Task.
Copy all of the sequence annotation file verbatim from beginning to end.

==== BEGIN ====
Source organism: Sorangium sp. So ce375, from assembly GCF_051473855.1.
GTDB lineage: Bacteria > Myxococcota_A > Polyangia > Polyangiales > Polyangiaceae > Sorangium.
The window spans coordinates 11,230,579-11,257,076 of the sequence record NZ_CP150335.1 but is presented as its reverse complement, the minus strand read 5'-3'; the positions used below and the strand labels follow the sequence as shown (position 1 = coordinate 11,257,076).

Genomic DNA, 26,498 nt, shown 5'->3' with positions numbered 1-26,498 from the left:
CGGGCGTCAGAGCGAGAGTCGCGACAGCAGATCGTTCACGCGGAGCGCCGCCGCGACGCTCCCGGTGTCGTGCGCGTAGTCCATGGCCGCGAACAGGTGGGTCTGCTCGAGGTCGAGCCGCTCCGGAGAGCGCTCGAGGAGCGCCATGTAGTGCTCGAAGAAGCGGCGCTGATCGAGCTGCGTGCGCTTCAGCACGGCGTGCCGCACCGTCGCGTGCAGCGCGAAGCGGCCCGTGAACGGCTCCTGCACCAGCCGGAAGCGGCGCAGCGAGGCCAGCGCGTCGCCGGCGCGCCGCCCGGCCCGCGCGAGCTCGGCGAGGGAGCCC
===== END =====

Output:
Source organism: Sorangium sp. So ce375, from assembly GCF_051473855.1.
GTDB lineage: Bacteria > Myxococcota_A > Polyangia > Polyangiales > Polyangiaceae > Sorangium.
The window spans coordinates 11,230,579-11,257,076 of the sequence record NZ_CP150335.1 but is presented as its reverse complement, the minus strand read 5'-3'; the positions used below and the strand labels follow the sequence as shown (position 1 = coordinate 11,257,076).

Genomic DNA, 26,498 nt, shown 5'->3' with positions numbered 1-26,498 from the left:
CGGGCGTCAGAGCGAGAGTCGCGACAGCAGATCGTTCACGCGGAGCGCCGCCGCGACGCTCCCGGTGTCGTGCGCGTAGTCCATGGCCGCGAACAGGTGGGTCTGCTCGAGGTCGAGCCGCTCCGGAGAGCGCTCGAGGAGCGCCATGTAGTGCTCGAAGAAGCGGCGCTGATCGAGCTGCGTGCGCTTCAGCACGGCGTGCCGCACCGTCGCGTGCAGCGCGAAGCGGCCCGTGAACGGCTCCTGCACCAGCCGGAAGCGGCGCAGCGAGGCCAGCGCGTCGCCGGCGCGCCGCCCGGCCCGCGCGAGCTCGGCGAGGGAGCCC